-15 ( +5 / -20 )
Abe's behavior does not fit into common sense, even if Japanese lawyers say it.
According to the ruling of the Supreme Court of Japan, in April 2007, the court rejected plaintiff's claim in the case of Chinese forced labor, but the right of claim for compensation was not extinguished.
Masato Niimura, a former judge of the Tokyo High Court, also claimed in the February issue of the Japanese monthly magazine Sekai that the original Japanese government had maintained that the individual claims were not extinguished.
Mitsubishi Materials made a reconciliation with Chinese victims to pay 100,000 Yuan per person (about 16.54 million won) to 3,765 victims in two years in relation to the compulsory damages lawsuit filed in Chinese court in 2014 .
The Hanaoka incident was a case in which hundreds of people were murdered after the Chinese who had been forced into the Hanaro Mine in Akita Prefecture in the late Pacific War caused a riot in protest against abuse and discrimination.
In 2000, the Tokyo High Court ruled that Kashimagumi Construction, which was the subject of the assassination, ended up paying 500 million yen to the Chinese Red Cross Society, the victim's agent.
In 1991, the Japanese government consistently stated that individual claims did not disappear, including the response of Yanai's deputy foreign policy chief. The Supreme Court of Japan also made the same judgment in April 2007, when a victim of forced Chinese execution targeted a Japanese company. Although the trial itself was lost, Nishimatsu Construction paid the settlement gold to the victim because the claim was granted. But now, the government is blocking the payment of money by Shin Il-cheol, Mitsubishi. The reason is different from China. The victim's human rights remedy should be the same. He contributed:
What a post. A truth bomb.
Interestingly not refuted by a single Japan supporting poster. No amount of downvotes of inconvenience will change the truth.
-18 ( +6 / -24 )
1 ( +3 / -2 )
Japan, which says the matter was settled by a 1965 treaty, calls the decision a violation of international law, and the feud has spilled over into trade and security matters.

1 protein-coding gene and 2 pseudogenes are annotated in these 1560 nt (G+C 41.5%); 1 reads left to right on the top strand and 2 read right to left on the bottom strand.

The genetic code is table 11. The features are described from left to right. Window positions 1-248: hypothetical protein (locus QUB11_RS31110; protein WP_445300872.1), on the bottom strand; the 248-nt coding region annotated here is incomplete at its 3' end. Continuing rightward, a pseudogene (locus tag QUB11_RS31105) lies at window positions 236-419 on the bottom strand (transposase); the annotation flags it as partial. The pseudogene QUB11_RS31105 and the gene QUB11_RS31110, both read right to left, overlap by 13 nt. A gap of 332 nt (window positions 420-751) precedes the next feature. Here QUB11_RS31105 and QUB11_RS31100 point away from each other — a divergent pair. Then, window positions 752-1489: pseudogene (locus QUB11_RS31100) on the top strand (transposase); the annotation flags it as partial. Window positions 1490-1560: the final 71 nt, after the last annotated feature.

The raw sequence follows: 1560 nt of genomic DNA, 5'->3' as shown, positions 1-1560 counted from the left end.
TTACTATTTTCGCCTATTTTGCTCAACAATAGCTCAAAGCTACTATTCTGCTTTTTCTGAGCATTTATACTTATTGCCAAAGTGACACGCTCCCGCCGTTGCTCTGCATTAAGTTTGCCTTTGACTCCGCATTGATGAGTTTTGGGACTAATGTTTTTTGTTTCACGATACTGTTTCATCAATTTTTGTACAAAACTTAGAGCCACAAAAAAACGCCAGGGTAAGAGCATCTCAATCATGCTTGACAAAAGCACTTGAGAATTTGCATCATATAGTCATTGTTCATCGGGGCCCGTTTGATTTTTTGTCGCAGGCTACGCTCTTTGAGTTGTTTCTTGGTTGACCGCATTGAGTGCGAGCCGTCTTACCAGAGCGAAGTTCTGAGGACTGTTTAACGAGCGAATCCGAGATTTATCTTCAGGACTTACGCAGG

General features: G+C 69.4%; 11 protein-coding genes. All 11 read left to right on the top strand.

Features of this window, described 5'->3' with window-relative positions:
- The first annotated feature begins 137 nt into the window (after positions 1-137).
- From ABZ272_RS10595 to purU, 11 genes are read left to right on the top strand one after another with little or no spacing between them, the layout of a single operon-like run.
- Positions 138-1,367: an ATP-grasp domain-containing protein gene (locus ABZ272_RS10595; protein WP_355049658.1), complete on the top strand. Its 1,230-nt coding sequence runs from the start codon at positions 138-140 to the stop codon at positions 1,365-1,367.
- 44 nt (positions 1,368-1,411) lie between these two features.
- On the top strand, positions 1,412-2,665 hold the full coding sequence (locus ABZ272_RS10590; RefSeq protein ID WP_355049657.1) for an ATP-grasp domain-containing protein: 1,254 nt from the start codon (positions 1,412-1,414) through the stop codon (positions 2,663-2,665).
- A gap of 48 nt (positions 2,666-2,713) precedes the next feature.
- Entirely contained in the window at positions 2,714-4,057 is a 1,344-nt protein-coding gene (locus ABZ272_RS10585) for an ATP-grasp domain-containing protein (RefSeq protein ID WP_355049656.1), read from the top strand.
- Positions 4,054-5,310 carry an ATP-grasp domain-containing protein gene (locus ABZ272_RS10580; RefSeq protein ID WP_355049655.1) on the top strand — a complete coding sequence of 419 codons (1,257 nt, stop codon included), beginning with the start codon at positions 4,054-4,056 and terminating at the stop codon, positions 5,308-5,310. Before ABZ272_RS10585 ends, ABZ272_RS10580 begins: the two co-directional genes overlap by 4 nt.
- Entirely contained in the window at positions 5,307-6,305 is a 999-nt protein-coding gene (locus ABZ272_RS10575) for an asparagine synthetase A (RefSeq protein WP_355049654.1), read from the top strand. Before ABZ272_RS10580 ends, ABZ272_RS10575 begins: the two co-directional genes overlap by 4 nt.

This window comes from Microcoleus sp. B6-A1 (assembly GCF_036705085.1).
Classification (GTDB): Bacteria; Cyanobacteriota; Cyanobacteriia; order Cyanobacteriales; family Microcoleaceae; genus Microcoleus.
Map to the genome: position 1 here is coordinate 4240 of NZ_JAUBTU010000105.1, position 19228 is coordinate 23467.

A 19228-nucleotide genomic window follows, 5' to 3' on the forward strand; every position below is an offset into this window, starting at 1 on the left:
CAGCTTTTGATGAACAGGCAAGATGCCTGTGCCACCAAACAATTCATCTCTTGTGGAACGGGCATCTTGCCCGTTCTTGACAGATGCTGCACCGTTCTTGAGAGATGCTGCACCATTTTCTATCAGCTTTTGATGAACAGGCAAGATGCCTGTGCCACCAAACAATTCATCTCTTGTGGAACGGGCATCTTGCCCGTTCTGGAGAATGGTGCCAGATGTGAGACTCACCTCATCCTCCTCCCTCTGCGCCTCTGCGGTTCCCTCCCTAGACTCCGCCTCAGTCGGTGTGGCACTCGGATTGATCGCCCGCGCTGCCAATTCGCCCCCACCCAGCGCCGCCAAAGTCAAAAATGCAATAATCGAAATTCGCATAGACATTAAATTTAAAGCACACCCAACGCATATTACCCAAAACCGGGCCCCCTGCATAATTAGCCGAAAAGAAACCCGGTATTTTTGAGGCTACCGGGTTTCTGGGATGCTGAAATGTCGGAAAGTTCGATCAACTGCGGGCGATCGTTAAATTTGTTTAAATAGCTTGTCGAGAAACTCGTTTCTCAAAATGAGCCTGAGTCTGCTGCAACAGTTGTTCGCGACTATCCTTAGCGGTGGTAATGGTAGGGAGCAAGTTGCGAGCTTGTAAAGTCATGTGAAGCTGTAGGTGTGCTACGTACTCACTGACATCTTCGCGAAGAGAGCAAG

Not according to ex-PM Yukio Hatoyama
The former prime minister also criticized the Abe administration's position on the 1965 Japan-Korea Treaty. Tokyo has said the issue of compensation for wartime forced laborers was "settled" through the treaty.
Hatoyama said the 1965 treaty does not preclude individuals from filing private claims, citing a 1991 statement from the director of the Japanese foreign ministry's treaties bureau.
In fact, it's only since right-wing Abe came into power that Japan's position was revised.
Hatoyama said that Shunji Yanai, then director of the treaty bureau at Japan's foreign ministry in 1991, told a parliamentary session at the time that the normalization treaty did not put an end to individual rights to damages.
"It was the official view of the Japanese government in the past, that (forced labor issue) was not finally and completely resolved by the treaty," he said.
-16 ( +13 / -29 )
You are absolutely right, because World War II obviously didn't happen, and therefore no blood was shed.
@TakCBAL - I must have missed the part where WW2 Japan's fight for democracy, rather than a war to establish a Japanese Empire in Asia Pacific..
Not one drop of blood was shed for Japanese democracy, in contrast to SK where people died for the cause fighting against dictatorships.
That's why Japan has a pseudo-democracy today, compared to SK's real democracy. That must be obvious to all but the most biased and blinded Japanophiles.
Just look at the news about 500 or so people protesting against the government spending money on a Shinto religious ceremony, and what does the authoritarian Japanese government do? Arrest the leaders of the protest.
0 ( +4 / -4 )